Self-Driving Cars, Buses Coming to 30 U.S. Cities in 2016
If the projections of a consulting firm are correct, and testing phases continue on schedule, more than 30 U.S. cities could have self-driving cars and even busses!
Comet LLC, a consulting firm that focuses on automated vehicles and their commercialization, says it's not a pipe dream anymore.
According to the New York Observer, numerous pilot programs are already running in Britain, and the U.S. a combined total of at least 20 cities involved. Comet says by 2016 a variety of sizes of vehicles, ranging from small pod-like cars to larger units that can carry up to 70 people, will likely be in operation.
One of the early testing sites is slated to be the U.S. Army base at Fort Bragg, North Carolina. According to Corey Clothier, an automated vehicle strategist with the Comet Firm:
(we are)... " focusing on semi-controlled areas and that the driverless vehicles will serve a number of different purposes—both public and private. The vehicles themselves—which are all developed by Veeo Systems—will even vary from two-seaters to full-size buses that can transport 70 people. At some locations, the vehicles will drive on their own paths, occasionally crossing vehicle and pedestrian traffic, while at others, the vehicles will be completely integrated with existing cars."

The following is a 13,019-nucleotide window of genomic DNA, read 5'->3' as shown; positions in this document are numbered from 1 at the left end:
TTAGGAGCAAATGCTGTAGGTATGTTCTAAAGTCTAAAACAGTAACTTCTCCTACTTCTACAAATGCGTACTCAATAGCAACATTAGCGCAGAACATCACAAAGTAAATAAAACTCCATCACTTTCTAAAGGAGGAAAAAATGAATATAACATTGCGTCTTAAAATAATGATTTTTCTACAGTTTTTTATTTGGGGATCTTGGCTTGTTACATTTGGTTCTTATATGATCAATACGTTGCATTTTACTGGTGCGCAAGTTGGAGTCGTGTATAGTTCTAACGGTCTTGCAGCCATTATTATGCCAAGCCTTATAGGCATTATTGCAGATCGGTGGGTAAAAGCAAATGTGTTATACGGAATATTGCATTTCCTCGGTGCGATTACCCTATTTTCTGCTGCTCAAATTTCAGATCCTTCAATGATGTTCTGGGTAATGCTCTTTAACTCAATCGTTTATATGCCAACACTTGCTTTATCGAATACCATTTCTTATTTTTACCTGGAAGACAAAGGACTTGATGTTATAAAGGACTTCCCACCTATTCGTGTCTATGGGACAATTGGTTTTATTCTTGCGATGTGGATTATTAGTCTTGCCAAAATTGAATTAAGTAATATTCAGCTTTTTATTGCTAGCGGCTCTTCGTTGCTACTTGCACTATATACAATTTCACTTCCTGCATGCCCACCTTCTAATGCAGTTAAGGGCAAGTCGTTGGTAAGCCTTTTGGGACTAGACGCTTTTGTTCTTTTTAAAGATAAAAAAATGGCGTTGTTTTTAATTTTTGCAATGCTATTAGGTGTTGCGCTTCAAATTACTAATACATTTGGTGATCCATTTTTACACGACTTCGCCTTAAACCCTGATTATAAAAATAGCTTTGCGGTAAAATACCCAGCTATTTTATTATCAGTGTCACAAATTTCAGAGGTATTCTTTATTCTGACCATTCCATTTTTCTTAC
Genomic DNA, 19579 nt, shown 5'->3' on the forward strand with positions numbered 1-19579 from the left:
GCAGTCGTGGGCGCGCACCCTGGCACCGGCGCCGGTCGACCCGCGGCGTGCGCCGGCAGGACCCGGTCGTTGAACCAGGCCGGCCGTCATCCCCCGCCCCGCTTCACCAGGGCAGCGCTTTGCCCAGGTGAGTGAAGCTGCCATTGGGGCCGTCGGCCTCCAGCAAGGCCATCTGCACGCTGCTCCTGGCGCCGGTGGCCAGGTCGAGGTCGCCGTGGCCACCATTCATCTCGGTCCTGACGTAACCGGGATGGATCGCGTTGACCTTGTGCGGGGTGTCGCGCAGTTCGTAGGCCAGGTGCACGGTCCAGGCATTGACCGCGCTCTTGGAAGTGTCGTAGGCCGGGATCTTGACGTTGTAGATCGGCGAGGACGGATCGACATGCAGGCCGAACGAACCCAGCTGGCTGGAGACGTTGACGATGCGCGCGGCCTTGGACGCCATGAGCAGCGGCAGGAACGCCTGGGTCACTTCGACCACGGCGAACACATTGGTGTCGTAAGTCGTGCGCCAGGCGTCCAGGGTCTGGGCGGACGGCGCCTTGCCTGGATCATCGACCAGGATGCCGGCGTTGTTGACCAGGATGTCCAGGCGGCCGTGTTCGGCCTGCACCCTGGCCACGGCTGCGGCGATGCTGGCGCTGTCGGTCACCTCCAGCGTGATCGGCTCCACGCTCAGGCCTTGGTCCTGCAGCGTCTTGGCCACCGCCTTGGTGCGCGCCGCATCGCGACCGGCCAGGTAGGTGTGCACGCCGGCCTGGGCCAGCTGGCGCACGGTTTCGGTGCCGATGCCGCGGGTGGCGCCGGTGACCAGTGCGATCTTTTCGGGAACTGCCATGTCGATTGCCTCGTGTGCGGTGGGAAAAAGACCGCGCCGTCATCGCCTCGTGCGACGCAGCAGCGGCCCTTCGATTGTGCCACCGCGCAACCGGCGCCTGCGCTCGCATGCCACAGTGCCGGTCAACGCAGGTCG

Clothier has a backround that includes automated vehicles since the time they were considered military-only projects, and says he's been cruising down the freeway at 65 mph in such cars - without any worries. He says there will come a time in the very near future, once people get used to the technology, noting "how happy we'll be to be able to just watch Nexflix while our cars drive use around."
California, home to Google, has actually passed legislation furthering development and implementation of such vehicles. Google's done the lion's share of the R&D on self-driving technology, but other companies are getting involved a lot more.
Sounds fascinating, but here's hoping that technology never makes it's way to NASCAR. Then crew chiefs would just put a bigger, more "aggressive" control chip in the car, and away you go.